... and the bees stole the show

I had a great opportunity to attend the From Bees to Best Practice event organised by BITC at the beautiful Temple Newson near Leeds. That's me far right, dressed to kill!

The purpose was serious though. The speaker from Leeds Beekeepers outlined the issues around colony collapse that has seen the European honey bee population decimated by half in Yorkshire, and more in some places. That might not sound like a problem but bees provide the pollination that's vital for food production. Without them our dinner table would be bare.

The problem of colony collapse seems to be complex, and the result of a number of factors. Since its appearance in the UK after WW2 the Varroa mite has affected hives, killing bees and their young. Wetter summers and warmer winters have affected how bees hibernate over the winter. Pesticides also play their part. The combination weakens the colony often resulting in the complete elimination of a hive of maybe fifty thousand bees.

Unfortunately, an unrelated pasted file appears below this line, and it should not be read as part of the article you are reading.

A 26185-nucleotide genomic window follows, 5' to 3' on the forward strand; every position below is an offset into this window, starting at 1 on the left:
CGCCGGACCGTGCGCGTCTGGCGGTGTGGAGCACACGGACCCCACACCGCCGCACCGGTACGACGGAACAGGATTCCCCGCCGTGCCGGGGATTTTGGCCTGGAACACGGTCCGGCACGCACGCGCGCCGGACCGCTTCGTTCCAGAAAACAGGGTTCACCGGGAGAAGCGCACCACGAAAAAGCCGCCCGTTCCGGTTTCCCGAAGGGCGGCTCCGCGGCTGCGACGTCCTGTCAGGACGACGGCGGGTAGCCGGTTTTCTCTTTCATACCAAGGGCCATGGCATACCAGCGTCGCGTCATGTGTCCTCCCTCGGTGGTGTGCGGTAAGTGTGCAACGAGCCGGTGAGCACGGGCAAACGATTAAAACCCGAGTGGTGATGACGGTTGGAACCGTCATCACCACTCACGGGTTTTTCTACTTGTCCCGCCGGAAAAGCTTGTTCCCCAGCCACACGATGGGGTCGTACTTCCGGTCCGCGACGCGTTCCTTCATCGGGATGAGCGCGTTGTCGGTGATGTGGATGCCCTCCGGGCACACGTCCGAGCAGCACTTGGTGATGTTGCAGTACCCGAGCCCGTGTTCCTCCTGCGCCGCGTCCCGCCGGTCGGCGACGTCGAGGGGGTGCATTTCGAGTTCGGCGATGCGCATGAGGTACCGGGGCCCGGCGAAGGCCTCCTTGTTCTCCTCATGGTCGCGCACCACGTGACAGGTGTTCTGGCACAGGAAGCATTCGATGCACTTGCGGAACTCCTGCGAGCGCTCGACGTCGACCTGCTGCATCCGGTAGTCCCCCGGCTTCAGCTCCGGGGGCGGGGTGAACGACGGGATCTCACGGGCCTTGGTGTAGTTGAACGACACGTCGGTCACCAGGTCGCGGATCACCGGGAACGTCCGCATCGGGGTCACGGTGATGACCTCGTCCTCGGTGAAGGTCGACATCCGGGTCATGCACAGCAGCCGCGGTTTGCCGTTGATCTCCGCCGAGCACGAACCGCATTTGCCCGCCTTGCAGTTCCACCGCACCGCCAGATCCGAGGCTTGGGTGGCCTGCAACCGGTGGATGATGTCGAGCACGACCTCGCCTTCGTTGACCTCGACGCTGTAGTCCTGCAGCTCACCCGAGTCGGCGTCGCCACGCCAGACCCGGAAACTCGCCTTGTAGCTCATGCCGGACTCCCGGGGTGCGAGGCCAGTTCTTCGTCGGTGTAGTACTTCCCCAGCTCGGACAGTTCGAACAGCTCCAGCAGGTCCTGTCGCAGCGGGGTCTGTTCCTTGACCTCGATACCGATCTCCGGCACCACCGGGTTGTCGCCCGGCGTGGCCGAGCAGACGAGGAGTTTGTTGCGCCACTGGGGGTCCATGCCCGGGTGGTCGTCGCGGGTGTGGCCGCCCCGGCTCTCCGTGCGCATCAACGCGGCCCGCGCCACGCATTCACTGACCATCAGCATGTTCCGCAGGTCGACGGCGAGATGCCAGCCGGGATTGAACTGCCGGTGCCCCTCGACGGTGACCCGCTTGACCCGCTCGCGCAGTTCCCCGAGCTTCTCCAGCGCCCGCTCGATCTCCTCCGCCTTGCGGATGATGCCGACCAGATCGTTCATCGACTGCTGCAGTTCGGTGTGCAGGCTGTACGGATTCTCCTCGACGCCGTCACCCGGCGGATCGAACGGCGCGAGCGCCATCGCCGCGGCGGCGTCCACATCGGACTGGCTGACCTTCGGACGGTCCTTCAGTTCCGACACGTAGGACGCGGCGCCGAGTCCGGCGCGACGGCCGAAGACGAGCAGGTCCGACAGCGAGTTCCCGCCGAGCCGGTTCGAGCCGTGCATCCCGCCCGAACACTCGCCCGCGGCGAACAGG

A visit to the ICON Business Centre highlighted some of the environmental protection measures that have been included. From chilled beams to grey water recycling and the sedum roof we saw a well designed example of the current tools coming into use, though it has to be said that the actual execution occasionally left a little be desired.

So far so good but of more interest to me was how the operators of the centre had bought into the green vision that their building provides. By occupying the building they have taken a real interest, almost to the point of evangelism. It really matters to them and their enthusiasm is infectious.

It's still early days for the environmental building movement but these examples put it into the mainstream and people are absorbing the clues simply by being there. This can only help secure the investment potential of being environmentally responsible.

Agfa Graphics lithographic plate plant provided the last site visit. Recent improvements in technology have reduced energy and materials consumption, with significant reductions in waste, much of which is now recycled rather than going to landfill. They haven't found a viable solution to dealing with some of the chemical effluents, but for now it is being managed safely while they look for a solution.

All in all it was a fascinating day looking at best practice... but the tiny bees were still the stars of the show!